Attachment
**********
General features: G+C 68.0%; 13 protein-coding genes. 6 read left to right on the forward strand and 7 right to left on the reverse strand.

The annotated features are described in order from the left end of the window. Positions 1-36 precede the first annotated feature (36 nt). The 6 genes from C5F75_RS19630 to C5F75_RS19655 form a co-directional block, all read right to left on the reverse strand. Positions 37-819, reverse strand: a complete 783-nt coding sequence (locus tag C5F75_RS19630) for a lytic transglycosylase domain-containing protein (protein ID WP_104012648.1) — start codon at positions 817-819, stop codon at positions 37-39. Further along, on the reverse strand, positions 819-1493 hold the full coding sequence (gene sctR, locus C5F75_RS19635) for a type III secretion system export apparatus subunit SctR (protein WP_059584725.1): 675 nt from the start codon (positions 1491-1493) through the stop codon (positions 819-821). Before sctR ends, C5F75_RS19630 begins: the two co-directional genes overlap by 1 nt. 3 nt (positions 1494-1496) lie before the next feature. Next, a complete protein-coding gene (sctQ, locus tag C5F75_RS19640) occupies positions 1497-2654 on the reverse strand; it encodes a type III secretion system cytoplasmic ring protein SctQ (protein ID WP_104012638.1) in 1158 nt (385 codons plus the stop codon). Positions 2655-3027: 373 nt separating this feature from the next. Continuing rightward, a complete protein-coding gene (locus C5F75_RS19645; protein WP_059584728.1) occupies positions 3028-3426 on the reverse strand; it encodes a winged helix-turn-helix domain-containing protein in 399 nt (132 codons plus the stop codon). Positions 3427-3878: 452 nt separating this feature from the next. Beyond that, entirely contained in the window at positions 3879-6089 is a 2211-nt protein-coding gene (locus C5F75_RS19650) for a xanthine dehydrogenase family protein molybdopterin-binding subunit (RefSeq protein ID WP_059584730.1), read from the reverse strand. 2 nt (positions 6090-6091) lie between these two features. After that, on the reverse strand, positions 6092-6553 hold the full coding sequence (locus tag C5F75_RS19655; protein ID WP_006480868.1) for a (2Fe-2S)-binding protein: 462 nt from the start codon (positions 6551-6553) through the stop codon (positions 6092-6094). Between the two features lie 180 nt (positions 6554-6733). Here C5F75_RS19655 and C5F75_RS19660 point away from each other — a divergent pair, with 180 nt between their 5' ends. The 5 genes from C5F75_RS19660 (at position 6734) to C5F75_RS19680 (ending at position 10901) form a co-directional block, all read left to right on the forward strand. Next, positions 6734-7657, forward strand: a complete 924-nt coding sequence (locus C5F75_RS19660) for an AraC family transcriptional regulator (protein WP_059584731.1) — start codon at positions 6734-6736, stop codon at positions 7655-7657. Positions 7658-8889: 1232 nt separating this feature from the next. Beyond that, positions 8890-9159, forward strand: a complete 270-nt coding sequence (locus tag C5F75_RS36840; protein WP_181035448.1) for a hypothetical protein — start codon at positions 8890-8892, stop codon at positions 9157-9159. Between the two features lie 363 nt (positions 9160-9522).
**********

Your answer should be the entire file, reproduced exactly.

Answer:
General features: G+C 68.0%; 13 protein-coding genes. 6 read left to right on the forward strand and 7 right to left on the reverse strand.

The annotated features are described in order from the left end of the window. Positions 1-36 precede the first annotated feature (36 nt). The 6 genes from C5F75_RS19630 to C5F75_RS19655 form a co-directional block, all read right to left on the reverse strand. Positions 37-819, reverse strand: a complete 783-nt coding sequence (locus tag C5F75_RS19630) for a lytic transglycosylase domain-containing protein (protein ID WP_104012648.1) — start codon at positions 817-819, stop codon at positions 37-39. Further along, on the reverse strand, positions 819-1493 hold the full coding sequence (gene sctR, locus C5F75_RS19635) for a type III secretion system export apparatus subunit SctR (protein WP_059584725.1): 675 nt from the start codon (positions 1491-1493) through the stop codon (positions 819-821). Before sctR ends, C5F75_RS19630 begins: the two co-directional genes overlap by 1 nt. 3 nt (positions 1494-1496) lie before the next feature. Next, a complete protein-coding gene (sctQ, locus tag C5F75_RS19640) occupies positions 1497-2654 on the reverse strand; it encodes a type III secretion system cytoplasmic ring protein SctQ (protein ID WP_104012638.1) in 1158 nt (385 codons plus the stop codon). Positions 2655-3027: 373 nt separating this feature from the next. Continuing rightward, a complete protein-coding gene (locus C5F75_RS19645; protein WP_059584728.1) occupies positions 3028-3426 on the reverse strand; it encodes a winged helix-turn-helix domain-containing protein in 399 nt (132 codons plus the stop codon). Positions 3427-3878: 452 nt separating this feature from the next. Beyond that, entirely contained in the window at positions 3879-6089 is a 2211-nt protein-coding gene (locus C5F75_RS19650) for a xanthine dehydrogenase family protein molybdopterin-binding subunit (RefSeq protein ID WP_059584730.1), read from the reverse strand. 2 nt (positions 6090-6091) lie between these two features. After that, on the reverse strand, positions 6092-6553 hold the full coding sequence (locus tag C5F75_RS19655; protein ID WP_006480868.1) for a (2Fe-2S)-binding protein: 462 nt from the start codon (positions 6551-6553) through the stop codon (positions 6092-6094). Between the two features lie 180 nt (positions 6554-6733). Here C5F75_RS19655 and C5F75_RS19660 point away from each other — a divergent pair, with 180 nt between their 5' ends. The 5 genes from C5F75_RS19660 (at position 6734) to C5F75_RS19680 (ending at position 10901) form a co-directional block, all read left to right on the forward strand. Next, positions 6734-7657, forward strand: a complete 924-nt coding sequence (locus C5F75_RS19660) for an AraC family transcriptional regulator (protein WP_059584731.1) — start codon at positions 6734-6736, stop codon at positions 7655-7657. Positions 7658-8889: 1232 nt separating this feature from the next. Beyond that, positions 8890-9159, forward strand: a complete 270-nt coding sequence (locus tag C5F75_RS36840; protein WP_181035448.1) for a hypothetical protein — start codon at positions 8890-8892, stop codon at positions 9157-9159. Between the two features lie 363 nt (positions 9160-9522).